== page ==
Bangladesh: Russian invasion of Ukraine exacerbates cotton price, affecting garment exports

Cotton prices surged to more than a decade high in the global market in the wake of the Russia-Ukraine war, abnormal hikes in freight charges and drought in the United States, all of which will drive up the production cost for readymade garment makers in Bangladesh, thus affecting their profitability.

The price of the plant fiber reached $1.3171 per pound (about 453 grams) on the key U.S. futures contract on March 21, the highest since July 2011, according to a report by the AFP news agency.

Even before the Russian-Ukraine war, the price of the key textile raw material had surged in the international market due to pent-up demand following the reopening of economies after the pandemic-led lockdowns.

The drought in some cotton-growing regions in the United States, petroleum price hikes in the global market and the high volume of cotton purchased by China pushed up the price of the white fiber by 9.09% in the past month.

As a result, the cost of production for garment manufacturers and exporters will go up further since Bangladesh is fully dependent on imported cotton to feed its main export earning sector.

Local growers can supply less than 2% of the 9 million bales of cotton consumed annually in the country, forcing the nation to spend nearly $3 billion to import the raw material for the growing apparel industry. A standard bale is 480 pounds, or about 218 kilograms.

Importers and millers say if the war prolongs, the price of cotton will jump further. This will ultimately increase the price of yarn in local markets, which will raise the cost of production for garment manufacturing.

This will put the exporters in a difficult situation because the cost of production may go up quickly, whereas they might not get higher prices from their international buyers since the process involves intense negotiations.

A. Matin Chowdhury, managing director of Malek Spinning Mills Ltd., a major cotton importer and user, says the cost of yarn production will go up locally since cotton is the main raw material for the item.

Apart from the war, the abnormal hike in shipping costs, China’s voluminous cotton purchases from the international market, drought in the United States and speculation are also responsible for the cotton price hike, he said.

Shahadat Hossain Sohel, chairman of Bangladesh Terry Towel and Linen Manufacturers and Exporters Association, says the country’s garment exporters will face difficulties in the shipment of goods because of the cotton price hike as the country does not produce the raw material.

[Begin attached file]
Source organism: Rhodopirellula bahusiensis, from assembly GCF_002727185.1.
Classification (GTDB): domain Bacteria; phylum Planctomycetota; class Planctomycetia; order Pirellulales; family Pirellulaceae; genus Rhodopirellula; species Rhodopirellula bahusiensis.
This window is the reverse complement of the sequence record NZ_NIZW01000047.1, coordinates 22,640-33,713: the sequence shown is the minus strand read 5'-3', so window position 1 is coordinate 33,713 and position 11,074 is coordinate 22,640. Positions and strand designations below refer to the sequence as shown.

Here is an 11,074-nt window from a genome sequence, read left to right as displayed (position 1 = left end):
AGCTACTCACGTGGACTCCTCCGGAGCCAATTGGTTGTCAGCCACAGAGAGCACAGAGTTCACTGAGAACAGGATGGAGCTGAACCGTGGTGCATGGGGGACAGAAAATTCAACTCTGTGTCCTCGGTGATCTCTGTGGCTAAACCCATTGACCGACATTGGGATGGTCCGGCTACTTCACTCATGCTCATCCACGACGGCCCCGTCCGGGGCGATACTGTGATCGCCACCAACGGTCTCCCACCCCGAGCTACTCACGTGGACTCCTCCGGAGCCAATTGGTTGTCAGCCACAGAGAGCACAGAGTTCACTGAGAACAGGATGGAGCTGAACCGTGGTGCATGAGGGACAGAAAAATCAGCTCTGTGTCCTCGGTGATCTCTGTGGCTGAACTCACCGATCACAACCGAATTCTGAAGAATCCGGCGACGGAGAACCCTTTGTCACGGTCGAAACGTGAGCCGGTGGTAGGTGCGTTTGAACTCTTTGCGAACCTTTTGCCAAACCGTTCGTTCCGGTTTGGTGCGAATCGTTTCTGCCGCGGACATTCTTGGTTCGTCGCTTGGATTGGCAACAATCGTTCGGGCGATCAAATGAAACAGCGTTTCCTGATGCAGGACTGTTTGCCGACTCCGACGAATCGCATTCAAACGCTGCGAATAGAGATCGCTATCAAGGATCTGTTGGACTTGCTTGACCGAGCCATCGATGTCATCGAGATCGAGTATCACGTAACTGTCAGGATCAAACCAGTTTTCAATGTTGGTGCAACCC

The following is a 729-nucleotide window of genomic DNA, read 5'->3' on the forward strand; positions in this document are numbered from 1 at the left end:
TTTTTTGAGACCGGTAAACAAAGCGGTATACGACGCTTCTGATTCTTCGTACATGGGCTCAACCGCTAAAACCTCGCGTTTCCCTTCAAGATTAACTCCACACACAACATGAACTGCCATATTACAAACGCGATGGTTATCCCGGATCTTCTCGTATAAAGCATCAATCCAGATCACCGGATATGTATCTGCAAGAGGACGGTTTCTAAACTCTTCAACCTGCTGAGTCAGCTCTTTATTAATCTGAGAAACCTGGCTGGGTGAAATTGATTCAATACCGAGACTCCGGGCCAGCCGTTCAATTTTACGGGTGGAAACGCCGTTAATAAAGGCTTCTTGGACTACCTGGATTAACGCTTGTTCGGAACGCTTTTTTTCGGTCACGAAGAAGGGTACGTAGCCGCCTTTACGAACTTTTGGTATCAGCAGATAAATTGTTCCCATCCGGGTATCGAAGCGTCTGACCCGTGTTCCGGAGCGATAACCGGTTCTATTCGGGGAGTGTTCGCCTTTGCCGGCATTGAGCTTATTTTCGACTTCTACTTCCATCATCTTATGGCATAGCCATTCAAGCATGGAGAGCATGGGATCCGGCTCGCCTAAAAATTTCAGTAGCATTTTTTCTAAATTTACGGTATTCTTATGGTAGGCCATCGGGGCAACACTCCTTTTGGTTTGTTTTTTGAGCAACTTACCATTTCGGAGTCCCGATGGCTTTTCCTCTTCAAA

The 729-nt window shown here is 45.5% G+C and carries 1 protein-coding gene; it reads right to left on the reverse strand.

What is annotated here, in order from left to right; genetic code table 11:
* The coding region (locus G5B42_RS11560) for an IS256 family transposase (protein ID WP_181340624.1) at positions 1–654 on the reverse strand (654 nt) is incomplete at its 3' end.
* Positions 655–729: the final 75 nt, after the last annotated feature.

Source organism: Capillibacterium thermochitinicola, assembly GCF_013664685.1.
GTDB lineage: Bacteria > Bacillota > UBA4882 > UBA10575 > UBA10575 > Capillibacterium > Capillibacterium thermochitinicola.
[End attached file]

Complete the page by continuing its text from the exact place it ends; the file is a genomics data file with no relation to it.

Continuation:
He has been complaining about the price hike of yarn in the local markets over the last year as the thread’s price has rocketed by nearly 60%, in keeping with the rise in demand for garment items in the Western world following the improvement in the COVID-19 situation.

According to Mohammad Ali Khokon, president of the Bangladesh Textile Mills Association, if the buying price is $1.32 per pound, another 20 cents will have to be added to the total price because of the freight charge and other variable costs before they enter the mills.

“The prolonged war may hit the cotton and yarn markets further, which may also affect the garment export from Bangladesh,” he said.

Following the cotton price spike globally, the prices of yarn may go up in the local markets logically, he added.

Mohammad Hatem, executive president of the Bangladesh Knitwear Manufacturers and Exporters Association, said local spinners used to increase yarn prices by 30 cents to 40 cents on the sales of a kilogram of the item in the local markets before August last year whenever their price went up globally.

Since August, spinners increased the price by 70 cents to 80 cents because of the surge in the cotton price internationally, Hatem said.

“Sometimes, the spinners increased the price by $1 per kilogram in recent months,” he said.

Mustafizur Rahman, a distinguished fellow of the Center for Policy Dialogue, says the higher cost of cotton will hurt the profitability of garment exporters.

In the volume-driven garment business, international retailers and brands are not absorbing the additional cost of production. It is the local exporters who are bearing the burden, he said.

Cotton price rose 51% year-on-year in February. The price of the white fiber has increased further and this means a further squeeze on the profitability for garment exporters, Rahman said.

The fresh hike in cotton price is expected to affect the export of garment items from Bangladesh at a time when the industry is recovering from the severe fallout of COVID-19.